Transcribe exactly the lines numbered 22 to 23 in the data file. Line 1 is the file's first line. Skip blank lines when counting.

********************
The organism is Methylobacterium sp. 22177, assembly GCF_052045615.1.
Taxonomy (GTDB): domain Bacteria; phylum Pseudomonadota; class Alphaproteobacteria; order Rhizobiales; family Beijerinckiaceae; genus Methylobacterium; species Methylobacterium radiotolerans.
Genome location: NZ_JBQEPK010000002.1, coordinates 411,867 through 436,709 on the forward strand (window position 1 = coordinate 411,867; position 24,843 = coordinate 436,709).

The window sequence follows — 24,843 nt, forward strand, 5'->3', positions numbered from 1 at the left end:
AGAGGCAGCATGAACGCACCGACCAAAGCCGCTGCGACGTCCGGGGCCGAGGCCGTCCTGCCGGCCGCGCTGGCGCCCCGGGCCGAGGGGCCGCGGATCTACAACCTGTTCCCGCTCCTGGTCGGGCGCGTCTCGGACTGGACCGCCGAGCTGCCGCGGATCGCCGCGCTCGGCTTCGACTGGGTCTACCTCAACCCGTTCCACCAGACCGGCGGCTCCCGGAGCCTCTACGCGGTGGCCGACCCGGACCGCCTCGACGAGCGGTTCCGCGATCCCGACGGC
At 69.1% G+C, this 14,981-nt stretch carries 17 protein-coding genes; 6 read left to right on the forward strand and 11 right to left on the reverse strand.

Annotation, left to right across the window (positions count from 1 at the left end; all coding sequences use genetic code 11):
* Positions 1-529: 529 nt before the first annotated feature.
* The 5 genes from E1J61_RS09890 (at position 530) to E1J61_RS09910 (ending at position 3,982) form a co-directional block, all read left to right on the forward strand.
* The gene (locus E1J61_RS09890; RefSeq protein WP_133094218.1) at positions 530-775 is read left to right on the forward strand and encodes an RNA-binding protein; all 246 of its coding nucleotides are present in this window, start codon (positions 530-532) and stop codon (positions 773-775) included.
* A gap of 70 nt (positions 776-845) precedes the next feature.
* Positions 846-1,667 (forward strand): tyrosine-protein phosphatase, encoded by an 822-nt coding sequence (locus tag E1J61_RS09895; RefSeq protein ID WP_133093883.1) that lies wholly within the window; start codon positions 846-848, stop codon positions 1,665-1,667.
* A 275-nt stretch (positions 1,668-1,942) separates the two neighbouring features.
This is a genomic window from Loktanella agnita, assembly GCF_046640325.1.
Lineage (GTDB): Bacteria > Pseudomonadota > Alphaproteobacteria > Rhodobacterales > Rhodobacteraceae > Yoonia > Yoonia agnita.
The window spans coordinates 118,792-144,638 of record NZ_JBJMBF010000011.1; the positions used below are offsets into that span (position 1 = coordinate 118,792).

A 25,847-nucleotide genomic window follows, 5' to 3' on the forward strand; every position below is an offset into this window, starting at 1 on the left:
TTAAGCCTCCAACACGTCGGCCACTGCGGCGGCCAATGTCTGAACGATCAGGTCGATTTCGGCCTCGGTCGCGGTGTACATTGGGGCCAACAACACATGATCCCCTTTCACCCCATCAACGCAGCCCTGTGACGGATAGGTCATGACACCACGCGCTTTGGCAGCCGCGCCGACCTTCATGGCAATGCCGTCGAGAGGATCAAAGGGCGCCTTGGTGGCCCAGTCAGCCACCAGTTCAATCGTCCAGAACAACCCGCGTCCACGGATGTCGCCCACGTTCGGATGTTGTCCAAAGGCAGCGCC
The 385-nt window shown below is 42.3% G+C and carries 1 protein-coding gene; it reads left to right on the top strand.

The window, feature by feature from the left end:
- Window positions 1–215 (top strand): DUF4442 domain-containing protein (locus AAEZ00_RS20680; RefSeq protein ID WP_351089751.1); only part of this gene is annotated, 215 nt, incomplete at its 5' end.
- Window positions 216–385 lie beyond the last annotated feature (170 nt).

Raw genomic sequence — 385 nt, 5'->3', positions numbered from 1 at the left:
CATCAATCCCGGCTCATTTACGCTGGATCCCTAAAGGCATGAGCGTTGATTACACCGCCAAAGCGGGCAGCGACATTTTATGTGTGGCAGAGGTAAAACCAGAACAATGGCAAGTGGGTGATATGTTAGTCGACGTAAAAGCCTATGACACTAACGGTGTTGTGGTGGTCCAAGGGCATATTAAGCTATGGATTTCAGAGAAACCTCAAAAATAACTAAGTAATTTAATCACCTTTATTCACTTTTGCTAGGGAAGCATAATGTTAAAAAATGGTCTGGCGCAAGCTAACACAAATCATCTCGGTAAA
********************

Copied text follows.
- Window positions 216–385 lie beyond the last annotated feature (170 nt).

Raw genomic sequence — 385 nt, 5'->3', positions numbered from 1 at the left: